After Safranbolu and Amasra returning to Ankara was something a kind of down. The next morning, the anxiety to move on, put the foot on the road and visit another ancient place was running on my skin. The breakfast took ages, and the checkout an eternity. In the end, we left the hotel, and I was ready.

However, the tour guide had something to ask, a favour I couldn’t deny. He wanted to visit a friend who just had joined the army. The first thing I would like to understand what meant “join the army”. In Brazil, every male in the year they would complete 18 years old, are obliged to enlist to the army and serve for at least one year. In Turkey, I found it was a bit different. In Turkey, like in Brazil, the military is mandatory, but differently, some rules about age and formation applied. A male should refer to the army before they complete their 38th birthday and the period they will expend in the military will depend from if they had a university degree. For those who sustain only a technical degree, as a tour guide, they should expend 15 months at the army, a university graduated, on the other hand, should spend six months. In some cases, the male can opt to pay something around 5 thousand Liras being then dismissed

Esat, Firat’s friend, was a tour guide, so he would serve for at least 15 months. My guide had discovered his friend was serving in the Ankara region and had the idea to visit him since Esat had more 13 months ahead. But the visit would not be something simple. First, Firat did not know where was the base Esat was based. We began a search, ending in the middle of nowhere inside a military base in the planes of Ankara province. “You might have to stay in the car…” I thought to me would be no problem staying at the car; actually, I preferred since I had not a good impression about how the Turkish military treated foreign people.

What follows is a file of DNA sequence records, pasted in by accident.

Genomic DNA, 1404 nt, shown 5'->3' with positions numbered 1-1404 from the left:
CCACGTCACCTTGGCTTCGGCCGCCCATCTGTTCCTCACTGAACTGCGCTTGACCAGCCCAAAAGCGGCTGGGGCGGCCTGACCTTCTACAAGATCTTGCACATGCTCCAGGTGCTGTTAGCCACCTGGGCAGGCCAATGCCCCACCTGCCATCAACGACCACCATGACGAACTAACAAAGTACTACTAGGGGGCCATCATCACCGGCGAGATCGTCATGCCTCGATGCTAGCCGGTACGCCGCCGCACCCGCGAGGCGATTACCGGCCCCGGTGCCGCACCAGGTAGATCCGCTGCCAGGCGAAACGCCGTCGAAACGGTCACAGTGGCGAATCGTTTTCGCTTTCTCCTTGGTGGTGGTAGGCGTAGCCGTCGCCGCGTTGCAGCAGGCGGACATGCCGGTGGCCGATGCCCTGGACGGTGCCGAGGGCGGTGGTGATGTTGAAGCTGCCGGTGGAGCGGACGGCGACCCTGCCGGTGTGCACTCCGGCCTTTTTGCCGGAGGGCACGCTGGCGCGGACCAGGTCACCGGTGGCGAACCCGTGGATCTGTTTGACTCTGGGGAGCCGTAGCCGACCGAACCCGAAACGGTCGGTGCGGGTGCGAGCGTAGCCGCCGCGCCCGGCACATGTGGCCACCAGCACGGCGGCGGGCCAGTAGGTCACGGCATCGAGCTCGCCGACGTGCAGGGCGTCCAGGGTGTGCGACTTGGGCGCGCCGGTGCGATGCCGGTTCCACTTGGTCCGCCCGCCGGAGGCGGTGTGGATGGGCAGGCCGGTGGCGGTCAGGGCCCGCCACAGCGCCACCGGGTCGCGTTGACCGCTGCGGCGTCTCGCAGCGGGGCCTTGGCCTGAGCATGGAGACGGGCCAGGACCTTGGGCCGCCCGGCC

Stopping in a barrier, my guide talked with the sentinels. One of them indicated a parking lot where few cars were parked. I was preparing myself to wait for at least one hour, but Firat had changed his mind. “Leave everything here, phone, camera, and bring only your passport”. My heart pounded on my chest. I was walking into a military building without any reason apart satisfies Firat desire to meet Esat.

The place had a building in a tone that mixed with nature around was modern, clean, making me think about a border school than a military base. We waited in a room while the soldier on the reception search for Esat. After fifteen minutes, the surprise. Esat did not serve in this base. Upset, Fırat seemed likely to give up. Well, I knew him a little better now, I understood it was just an impression. He called Esat, and he told him where we should go.